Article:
Walking =Falling Forward

The way we walk when we’re afraid of falling.

Walking is actually falling forward without falling down.

Somewhere long ago you had your first serious fall. You may not even remember it. However, it is locked away in the reptilian portion of your brain. The physical pain of that fall created an indelible imprint. Your body remembers.

Whatever, whenever, and however it occurred that uncontrolled fall happened in milliseconds.

The hands hit ground. The gravel and grit dug into the flesh. You didn’t feel the initial impact. The adrenaline instantaneously shot through your body. Your elbows slid along the ground abrading your skin. Quickly followed by your knees sandpapering forward. At the same time you body arched backwards attempting to thwart the immanent impact. With the head back you take the blow on the chin. Over the years teaching several thousand walkers and runners about 1 in 40 needed stitches to their chin from that fall. They took it on the chin.

The shock of the pain to your body hit. Your voice cried out accompanied by loud wailing and a flood of tears.

The body says to the brain: I will never let that happen again. At that moment a tiny almost infinitesimal defense mechanism is set up by the body. That slight readjustment is there to prevent that fall from ever happening again. The body says: I will never fall down that way again. From that moment forward the body adjusts so never to experience that pain again.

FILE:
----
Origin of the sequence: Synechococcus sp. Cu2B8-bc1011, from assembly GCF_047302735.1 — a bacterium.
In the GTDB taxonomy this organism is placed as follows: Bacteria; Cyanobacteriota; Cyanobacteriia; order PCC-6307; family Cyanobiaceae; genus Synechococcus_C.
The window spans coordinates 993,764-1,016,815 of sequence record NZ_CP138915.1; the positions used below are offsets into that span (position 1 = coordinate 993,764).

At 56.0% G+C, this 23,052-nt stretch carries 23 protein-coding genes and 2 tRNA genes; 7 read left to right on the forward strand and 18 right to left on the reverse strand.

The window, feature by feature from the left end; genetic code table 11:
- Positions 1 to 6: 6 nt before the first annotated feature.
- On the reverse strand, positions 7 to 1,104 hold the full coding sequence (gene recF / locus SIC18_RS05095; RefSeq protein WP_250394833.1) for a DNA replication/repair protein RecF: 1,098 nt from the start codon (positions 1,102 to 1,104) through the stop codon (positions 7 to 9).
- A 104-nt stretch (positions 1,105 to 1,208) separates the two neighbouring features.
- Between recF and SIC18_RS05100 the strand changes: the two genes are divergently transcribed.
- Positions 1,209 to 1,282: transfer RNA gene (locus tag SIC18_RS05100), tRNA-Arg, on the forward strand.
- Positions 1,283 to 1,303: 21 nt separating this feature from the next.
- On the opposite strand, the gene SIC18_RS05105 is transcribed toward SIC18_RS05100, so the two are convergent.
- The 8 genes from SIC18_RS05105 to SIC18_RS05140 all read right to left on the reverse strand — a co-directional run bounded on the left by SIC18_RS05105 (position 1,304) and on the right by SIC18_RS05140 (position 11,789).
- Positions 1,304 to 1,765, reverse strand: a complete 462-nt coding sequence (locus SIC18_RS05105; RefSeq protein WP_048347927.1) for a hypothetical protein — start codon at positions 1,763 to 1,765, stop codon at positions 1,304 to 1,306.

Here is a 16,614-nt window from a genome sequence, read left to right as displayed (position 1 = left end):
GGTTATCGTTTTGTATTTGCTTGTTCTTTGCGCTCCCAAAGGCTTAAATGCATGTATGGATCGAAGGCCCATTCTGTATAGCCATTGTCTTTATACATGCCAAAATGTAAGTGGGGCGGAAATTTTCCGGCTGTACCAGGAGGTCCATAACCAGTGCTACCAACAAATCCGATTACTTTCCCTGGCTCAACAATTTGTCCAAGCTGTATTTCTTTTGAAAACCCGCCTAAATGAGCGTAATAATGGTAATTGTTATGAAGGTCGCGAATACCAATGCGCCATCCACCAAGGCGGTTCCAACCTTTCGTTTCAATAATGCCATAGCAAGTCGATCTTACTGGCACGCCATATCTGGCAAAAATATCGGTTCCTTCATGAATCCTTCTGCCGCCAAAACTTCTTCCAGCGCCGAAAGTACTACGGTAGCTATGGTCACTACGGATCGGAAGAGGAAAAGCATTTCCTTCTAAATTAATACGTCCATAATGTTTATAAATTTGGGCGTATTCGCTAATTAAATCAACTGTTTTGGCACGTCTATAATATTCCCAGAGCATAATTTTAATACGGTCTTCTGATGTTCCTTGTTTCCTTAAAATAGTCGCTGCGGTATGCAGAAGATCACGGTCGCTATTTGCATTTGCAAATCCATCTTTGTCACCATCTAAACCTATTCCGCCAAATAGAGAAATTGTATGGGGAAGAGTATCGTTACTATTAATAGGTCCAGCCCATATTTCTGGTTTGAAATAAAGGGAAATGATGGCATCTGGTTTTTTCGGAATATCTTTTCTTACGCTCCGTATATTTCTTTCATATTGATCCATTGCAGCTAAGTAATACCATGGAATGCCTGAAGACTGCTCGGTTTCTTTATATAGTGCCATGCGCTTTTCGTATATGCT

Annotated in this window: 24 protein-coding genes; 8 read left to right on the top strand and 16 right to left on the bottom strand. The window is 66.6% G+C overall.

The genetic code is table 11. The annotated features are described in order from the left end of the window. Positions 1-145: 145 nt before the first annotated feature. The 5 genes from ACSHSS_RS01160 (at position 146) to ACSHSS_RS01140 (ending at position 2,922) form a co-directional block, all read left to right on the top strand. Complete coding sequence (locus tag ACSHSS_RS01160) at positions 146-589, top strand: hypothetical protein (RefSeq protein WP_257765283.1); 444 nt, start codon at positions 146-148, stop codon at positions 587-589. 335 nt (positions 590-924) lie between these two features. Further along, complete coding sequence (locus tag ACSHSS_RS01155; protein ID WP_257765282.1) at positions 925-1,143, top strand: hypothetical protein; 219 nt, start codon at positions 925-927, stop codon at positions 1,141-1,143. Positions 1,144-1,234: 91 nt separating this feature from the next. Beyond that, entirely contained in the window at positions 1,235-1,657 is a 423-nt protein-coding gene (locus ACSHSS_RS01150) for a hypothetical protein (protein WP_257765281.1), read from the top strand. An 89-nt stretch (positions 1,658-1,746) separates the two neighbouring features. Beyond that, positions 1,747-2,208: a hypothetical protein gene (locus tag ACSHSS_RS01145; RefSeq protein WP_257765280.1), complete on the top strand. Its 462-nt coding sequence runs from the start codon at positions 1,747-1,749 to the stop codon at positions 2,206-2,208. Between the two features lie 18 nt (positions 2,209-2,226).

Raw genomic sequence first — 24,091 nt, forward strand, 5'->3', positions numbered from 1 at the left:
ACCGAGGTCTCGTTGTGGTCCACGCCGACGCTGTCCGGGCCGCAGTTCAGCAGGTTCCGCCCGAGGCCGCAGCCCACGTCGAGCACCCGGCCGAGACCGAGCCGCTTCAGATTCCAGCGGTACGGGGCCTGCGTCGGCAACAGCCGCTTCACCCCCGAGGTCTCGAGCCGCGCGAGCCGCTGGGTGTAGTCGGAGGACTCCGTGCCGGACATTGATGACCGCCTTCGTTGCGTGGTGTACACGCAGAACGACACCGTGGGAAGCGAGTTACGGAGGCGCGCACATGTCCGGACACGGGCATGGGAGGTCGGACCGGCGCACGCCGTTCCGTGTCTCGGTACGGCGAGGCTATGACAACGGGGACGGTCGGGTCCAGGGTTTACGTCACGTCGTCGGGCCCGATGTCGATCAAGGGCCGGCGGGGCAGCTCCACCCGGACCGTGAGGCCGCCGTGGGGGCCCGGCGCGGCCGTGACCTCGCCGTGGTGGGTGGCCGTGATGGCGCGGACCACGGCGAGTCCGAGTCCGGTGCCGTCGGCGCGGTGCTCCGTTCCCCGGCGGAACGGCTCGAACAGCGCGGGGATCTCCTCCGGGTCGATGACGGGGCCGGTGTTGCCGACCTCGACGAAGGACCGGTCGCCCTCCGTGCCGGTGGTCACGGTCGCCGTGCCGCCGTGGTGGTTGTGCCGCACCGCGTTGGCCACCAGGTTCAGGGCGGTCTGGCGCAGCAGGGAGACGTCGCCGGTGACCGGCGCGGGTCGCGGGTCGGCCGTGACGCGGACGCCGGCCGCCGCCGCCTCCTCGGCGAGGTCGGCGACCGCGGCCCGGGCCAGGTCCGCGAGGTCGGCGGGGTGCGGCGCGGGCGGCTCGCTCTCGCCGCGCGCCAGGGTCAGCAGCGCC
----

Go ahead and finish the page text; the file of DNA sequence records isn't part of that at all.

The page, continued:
In that instant that slight correction creates another problem. Should you fall again, if your body can help it, it will not be forward. The body defending against any kind of tripping itself has created the slip and fall. When you slip and fall, it will be backwards not forward.

And for a lifetime, the way you walk and stand are forever altered.

What will occur in the following months will be a sharing of what I have observed over 40+ years. My purpose is to help you regain what was taken away after than first fall.

I will be sharing my perspective on helping you or a loved one: Overcome the Fear of Falling. It is about sharing my Theory and Practice to Save One Life. If I can only save one life, I will have succeeded. If it helps you or one of your loved ones, or someone you are coaching or training, we will have succeeded.

What drives me to share is a statistic I read in 2018:

  • Three million seniors fell. There is an estimate that another million who fell without reporting it.
  • Of the 3 million 750,000 went to the Emergency Room or hospital
  • Of the 750,00 32,000 seniors died as a result of that slip and fall
  • There are no statistics on those whose fall incapacitated them because of the bodily or brain damage. They were never able to return to their normal life.